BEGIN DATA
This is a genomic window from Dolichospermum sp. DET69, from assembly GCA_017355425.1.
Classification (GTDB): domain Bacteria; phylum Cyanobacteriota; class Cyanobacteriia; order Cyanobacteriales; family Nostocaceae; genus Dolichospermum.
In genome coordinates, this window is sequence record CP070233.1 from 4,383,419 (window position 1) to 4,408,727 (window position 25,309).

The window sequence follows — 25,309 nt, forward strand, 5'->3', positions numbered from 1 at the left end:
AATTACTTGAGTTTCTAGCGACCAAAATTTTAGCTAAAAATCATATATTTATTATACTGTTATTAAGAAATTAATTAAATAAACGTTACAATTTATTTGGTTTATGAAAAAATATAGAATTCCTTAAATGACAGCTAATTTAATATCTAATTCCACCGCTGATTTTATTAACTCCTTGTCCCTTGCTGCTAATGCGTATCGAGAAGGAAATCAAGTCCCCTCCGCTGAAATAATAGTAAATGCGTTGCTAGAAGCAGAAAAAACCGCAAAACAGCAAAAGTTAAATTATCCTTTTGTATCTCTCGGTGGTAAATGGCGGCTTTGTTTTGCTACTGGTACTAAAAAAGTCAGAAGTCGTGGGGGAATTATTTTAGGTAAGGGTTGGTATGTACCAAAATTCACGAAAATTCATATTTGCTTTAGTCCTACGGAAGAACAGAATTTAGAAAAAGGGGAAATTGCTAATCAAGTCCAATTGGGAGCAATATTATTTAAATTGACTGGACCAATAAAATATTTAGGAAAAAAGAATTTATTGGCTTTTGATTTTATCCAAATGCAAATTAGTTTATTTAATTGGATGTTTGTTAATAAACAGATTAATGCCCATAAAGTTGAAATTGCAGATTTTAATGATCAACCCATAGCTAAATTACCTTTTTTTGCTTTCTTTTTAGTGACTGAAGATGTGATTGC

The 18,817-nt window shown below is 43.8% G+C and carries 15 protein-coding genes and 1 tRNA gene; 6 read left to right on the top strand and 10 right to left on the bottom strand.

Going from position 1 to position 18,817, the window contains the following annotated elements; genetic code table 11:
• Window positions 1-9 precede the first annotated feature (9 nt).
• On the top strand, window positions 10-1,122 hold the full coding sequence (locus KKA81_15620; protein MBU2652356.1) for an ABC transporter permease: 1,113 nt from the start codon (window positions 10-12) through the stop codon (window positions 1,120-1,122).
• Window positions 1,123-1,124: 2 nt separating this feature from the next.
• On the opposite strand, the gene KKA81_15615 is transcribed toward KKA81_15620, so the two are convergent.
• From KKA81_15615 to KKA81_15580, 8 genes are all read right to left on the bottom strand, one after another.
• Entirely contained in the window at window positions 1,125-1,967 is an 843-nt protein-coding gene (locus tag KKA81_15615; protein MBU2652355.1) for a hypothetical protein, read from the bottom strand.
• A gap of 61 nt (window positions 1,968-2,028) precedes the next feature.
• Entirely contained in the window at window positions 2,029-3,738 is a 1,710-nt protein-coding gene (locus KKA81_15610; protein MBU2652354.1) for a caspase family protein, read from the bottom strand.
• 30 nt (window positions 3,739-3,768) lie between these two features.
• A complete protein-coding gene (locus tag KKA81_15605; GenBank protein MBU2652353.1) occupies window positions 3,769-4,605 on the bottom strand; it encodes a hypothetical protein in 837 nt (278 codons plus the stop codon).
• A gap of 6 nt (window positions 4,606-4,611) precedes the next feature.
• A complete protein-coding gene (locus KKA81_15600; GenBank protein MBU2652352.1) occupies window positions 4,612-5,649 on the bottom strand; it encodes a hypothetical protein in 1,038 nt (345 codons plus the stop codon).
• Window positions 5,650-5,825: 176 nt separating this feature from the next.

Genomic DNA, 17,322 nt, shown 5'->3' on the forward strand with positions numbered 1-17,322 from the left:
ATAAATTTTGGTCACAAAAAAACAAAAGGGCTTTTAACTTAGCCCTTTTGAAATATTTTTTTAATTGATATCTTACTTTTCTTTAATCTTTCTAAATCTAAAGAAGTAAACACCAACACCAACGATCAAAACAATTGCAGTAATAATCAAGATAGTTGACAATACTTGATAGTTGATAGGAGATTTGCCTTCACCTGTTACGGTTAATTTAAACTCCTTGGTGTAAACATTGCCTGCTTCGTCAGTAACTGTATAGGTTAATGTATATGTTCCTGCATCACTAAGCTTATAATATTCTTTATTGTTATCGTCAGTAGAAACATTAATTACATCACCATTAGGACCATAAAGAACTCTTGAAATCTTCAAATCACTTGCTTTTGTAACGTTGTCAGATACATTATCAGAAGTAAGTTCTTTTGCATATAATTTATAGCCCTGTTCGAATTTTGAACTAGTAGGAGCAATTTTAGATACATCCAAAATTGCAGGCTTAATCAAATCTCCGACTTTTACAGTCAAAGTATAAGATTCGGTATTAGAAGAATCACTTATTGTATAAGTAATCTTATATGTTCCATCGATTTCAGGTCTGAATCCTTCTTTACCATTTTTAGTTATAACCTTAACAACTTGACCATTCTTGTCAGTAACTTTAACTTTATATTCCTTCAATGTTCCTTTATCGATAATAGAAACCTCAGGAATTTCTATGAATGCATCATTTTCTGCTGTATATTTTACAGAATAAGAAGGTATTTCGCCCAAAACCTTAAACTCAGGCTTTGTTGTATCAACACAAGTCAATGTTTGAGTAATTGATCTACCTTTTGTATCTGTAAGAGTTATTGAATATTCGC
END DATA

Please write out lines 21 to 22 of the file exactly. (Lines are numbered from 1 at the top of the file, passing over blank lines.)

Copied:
Genomic DNA, 17,322 nt, shown 5'->3' on the forward strand with positions numbered 1-17,322 from the left:
ATAAATTTTGGTCACAAAAAAACAAAAGGGCTTTTAACTTAGCCCTTTTGAAATATTTTTTTAATTGATATCTTACTTTTCTTTAATCTTTCTAAATCTAAAGAAGTAAACACCAACACCAACGATCAAAACAATTGCAGTAATAATCAAGATAGTTGACAATACTTGATAGTTGATAGGAGATTTGCCTTCACCTGTTACGGTTAATTTAAACTCCTTGGTGTAAACATTGCCTGCTTCGTCAGTAACTGTATAGGTTAATGTATATGTTCCTGCATCACTAAGCTTATAATATTCTTTATTGTTATCGTCAGTAGAAACATTAATTACATCACCATTAGGACCATAAAGAACTCTTGAAATCTTCAAATCACTTGCTTTTGTAACGTTGTCAGATACATTATCAGAAGTAAGTTCTTTTGCATATAATTTATAGCCCTGTTCGAATTTTGAACTAGTAGGAGCAATTTTAGATACATCCAAAATTGCAGGCTTAATCAAATCTCCGACTTTTACAGTCAAAGTATAAGATTCGGTATTAGAAGAATCACTTATTGTATAAGTAATCTTATATGTTCCATCGATTTCAGGTCTGAATCCTTCTTTACCATTTTTAGTTATAACCTTAACAACTTGACCATTCTTGTCAGTAACTTTAACTTTATATTCCTTCAATGTTCCTTTATCGATAATAGAAACCTCAGGAATTTCTATGAATGCATCATTTTCTGCTGTATATTTTACAGAATAAGAAGGTATTTCGCCCAAAACCTTAAACTCAGGCTTTGTTGTATCAACACAAGTCAATGTTTGAGTAATTGATCTACCTTTTGTATCTGTAAGAGTTATTGAATATTCGC